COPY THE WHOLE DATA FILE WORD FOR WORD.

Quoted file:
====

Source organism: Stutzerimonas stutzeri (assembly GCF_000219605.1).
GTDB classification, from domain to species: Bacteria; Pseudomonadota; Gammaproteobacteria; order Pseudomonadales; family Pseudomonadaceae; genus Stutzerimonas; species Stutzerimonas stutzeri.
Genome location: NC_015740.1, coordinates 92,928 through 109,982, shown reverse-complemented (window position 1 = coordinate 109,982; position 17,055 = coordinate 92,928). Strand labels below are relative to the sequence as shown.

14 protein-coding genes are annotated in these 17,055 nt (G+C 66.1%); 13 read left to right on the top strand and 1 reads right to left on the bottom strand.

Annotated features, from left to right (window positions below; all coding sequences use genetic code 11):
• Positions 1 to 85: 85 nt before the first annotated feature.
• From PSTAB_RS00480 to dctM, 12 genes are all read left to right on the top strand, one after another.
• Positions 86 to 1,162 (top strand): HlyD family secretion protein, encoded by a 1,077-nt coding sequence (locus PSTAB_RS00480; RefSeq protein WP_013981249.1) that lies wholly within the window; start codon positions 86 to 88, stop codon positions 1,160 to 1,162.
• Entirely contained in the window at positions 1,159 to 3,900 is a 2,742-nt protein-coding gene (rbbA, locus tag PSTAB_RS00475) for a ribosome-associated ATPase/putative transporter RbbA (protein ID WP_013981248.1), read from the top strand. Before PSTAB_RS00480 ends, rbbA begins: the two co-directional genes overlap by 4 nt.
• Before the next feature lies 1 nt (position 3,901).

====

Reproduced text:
Source organism: Stutzerimonas stutzeri (assembly GCF_000219605.1).
GTDB classification, from domain to species: Bacteria; Pseudomonadota; Gammaproteobacteria; order Pseudomonadales; family Pseudomonadaceae; genus Stutzerimonas; species Stutzerimonas stutzeri.
Genome location: NC_015740.1, coordinates 92,928 through 109,982, shown reverse-complemented (window position 1 = coordinate 109,982; position 17,055 = coordinate 92,928). Strand labels below are relative to the sequence as shown.

14 protein-coding genes are annotated in these 17,055 nt (G+C 66.1%); 13 read left to right on the top strand and 1 reads right to left on the bottom strand.

Annotated features, from left to right (window positions below; all coding sequences use genetic code 11):
• Positions 1 to 85: 85 nt before the first annotated feature.
• From PSTAB_RS00480 to dctM, 12 genes are all read left to right on the top strand, one after another.
• Positions 86 to 1,162 (top strand): HlyD family secretion protein, encoded by a 1,077-nt coding sequence (locus PSTAB_RS00480; RefSeq protein WP_013981249.1) that lies wholly within the window; start codon positions 86 to 88, stop codon positions 1,160 to 1,162.
• Entirely contained in the window at positions 1,159 to 3,900 is a 2,742-nt protein-coding gene (rbbA, locus tag PSTAB_RS00475) for a ribosome-associated ATPase/putative transporter RbbA (protein ID WP_013981248.1), read from the top strand. Before PSTAB_RS00480 ends, rbbA begins: the two co-directional genes overlap by 4 nt.
• Before the next feature lies 1 nt (position 3,901).